II. The chartreuse of Saint-Honoré in Thuison

              A-The foundation

     The bishop of Amiens Guillaume de Mâcon is a great admirer of the Carthusian Order and wishes to endow his diocese with one of these houses of the children of Saint Bruno as they are also called, in a remote and isolated place of the city where prayer and meditation are married to the serenity of the place . 
He bought with the consent of Philippe Le Bel, King of France, in June 1299 the feudal land of Bouveresse near Grandvilliers. Unfortunately, the Reverend Father Dom Boson, "   General   "The Carthusians, refused to recognize this land because it deems it inappropriate, the ground being sterile, water missing and civilization too close to the project site. All this is contrary to their principles. 
The bishop of Amiens did not abandon his plan to bring back the Carthusians in his diocese and bought in 1300 to the Templars their home Faubourg Thuison Abbeville. Gerard de Villars, Master of the Knights Templar of France gives to Guillaume de Mâcon house, chapel, barn, cressonnière and dependencies belonging until then to the Knights Templar. The Confirmation of Assignment Charter is dated 1302, two years later, it is indeed necessary to obtain the approval of the general visitor of the Temple militia to confirm this surrender and it takes a lot of time.

     The Templar house was built on the slope of a hill below which flows the Novion . Far away from the heart of the city, the buildings are still somewhat degraded and the Sainte Marguerite chapel majestically overhangs the whole. This would be, according to a manuscript found in La Grande Chartreuse oldest of the county of Ponthieu.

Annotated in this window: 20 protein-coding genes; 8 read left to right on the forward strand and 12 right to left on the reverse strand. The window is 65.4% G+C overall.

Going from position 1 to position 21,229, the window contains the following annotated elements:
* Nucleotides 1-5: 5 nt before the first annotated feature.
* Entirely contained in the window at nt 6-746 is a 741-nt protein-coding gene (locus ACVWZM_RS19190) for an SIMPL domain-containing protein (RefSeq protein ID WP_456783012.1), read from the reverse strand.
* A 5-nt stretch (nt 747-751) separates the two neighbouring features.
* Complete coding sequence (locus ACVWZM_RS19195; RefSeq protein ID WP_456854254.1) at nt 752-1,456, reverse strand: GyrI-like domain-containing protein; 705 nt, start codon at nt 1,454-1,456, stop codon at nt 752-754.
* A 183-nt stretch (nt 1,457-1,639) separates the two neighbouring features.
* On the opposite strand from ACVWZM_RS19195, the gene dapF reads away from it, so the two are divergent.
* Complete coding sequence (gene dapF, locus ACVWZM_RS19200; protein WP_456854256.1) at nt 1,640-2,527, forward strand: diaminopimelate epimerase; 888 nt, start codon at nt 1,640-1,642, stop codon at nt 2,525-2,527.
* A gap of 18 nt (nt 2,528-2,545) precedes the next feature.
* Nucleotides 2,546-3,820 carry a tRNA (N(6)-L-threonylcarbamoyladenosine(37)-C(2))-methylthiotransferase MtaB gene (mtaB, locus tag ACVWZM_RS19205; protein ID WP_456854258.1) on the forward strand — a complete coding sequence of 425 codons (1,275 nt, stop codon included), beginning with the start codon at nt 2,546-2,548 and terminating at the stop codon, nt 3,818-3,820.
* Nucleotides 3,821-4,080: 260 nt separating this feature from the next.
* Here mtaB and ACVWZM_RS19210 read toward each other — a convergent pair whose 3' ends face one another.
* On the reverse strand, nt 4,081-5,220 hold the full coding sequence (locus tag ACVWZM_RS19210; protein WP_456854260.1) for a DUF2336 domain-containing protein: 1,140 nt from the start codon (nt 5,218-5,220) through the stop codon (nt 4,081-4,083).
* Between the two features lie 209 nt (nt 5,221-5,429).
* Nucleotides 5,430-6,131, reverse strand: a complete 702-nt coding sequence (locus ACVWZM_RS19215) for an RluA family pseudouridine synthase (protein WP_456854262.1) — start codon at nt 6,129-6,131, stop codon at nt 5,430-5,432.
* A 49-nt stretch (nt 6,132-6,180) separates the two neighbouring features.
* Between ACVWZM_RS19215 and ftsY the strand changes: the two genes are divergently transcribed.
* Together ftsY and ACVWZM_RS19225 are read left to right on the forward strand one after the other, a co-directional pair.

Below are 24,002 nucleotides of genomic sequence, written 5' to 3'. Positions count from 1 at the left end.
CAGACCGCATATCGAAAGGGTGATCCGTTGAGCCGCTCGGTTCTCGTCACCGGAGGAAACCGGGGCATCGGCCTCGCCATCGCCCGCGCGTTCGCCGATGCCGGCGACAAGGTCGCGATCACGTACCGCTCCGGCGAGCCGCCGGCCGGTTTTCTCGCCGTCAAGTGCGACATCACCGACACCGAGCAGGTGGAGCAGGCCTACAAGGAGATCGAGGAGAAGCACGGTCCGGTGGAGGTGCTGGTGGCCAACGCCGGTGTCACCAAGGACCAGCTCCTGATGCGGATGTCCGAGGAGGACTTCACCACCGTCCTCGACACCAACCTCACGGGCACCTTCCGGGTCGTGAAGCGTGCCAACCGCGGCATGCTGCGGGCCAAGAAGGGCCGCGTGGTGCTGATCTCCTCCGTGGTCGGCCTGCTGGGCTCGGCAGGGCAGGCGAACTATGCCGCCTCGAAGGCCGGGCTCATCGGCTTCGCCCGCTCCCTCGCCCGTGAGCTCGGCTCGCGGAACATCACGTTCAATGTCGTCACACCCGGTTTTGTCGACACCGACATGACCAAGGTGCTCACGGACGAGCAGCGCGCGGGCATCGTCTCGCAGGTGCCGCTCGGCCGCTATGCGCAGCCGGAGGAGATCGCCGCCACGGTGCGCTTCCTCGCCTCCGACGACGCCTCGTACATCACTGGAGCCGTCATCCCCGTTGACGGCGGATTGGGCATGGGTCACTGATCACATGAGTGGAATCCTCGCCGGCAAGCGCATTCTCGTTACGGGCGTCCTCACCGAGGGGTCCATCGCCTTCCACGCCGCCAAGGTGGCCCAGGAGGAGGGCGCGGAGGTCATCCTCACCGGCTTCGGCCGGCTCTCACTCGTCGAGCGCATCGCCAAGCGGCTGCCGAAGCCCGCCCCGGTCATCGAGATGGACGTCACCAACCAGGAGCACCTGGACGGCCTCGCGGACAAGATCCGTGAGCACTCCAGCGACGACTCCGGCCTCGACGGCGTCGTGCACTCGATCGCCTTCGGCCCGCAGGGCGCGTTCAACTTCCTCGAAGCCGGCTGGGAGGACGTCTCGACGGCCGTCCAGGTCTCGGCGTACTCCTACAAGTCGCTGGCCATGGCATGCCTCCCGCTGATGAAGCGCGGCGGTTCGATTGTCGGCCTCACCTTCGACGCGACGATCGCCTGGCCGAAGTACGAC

Guillaume de Mâcon razes the buildings in ruins and rebuilds the monastery then gives all to the Order of the Carthusians after acceptance of the General. This monastery is then dedicated to Saint-Honoré after construction in 1307 of a church with high warheads and bell tower overlooking the buildings   : the Saint-Honoré church. 
On the north side of this church was the old Templar Chapel (Sainte Marguerite) and the first entrance courtyard gave access to the sanctuary reserved for women. I will not detail all these buildings, it would be too long but we must recognize that we can only admire the harmony of the whole giving the convent the appearance of a fortified enclosure.

The convent was consecrated in 1307, the church was consecrated in honor of God and placed under the special patronage of Saint-Honoré, bishop of Amiens, son of Aymeric, count of Ponthieu who dedicated his life to evangelization populations of Picardy . 
Guillaume de Mâcon will prove his attachment to the Chartreux of Thuison until his death on May 19, 1308. In his will, he bequeaths half of his property to the "   Chartreuse of Saint-Honoré in Thuison -lès-Abbeville   ". 
The Carthusians will never forget their generous founder and, to bear witness to their eternal gratitude, they adopt as their coat of arms the bishop's own weapons "   Gold sand pockmarked face Azure e three flowers of gold lily   ".

armoiries.JPG

      From benefactors to donors, from priors to priors, the monastery lives from donations and their cultures, their vineyards, their breeding on the Bouvaque , their craftsmanship for more than four centuries. 
Then comes the Revolution ...

     B- The monastery   : a haven of peace until the Revolution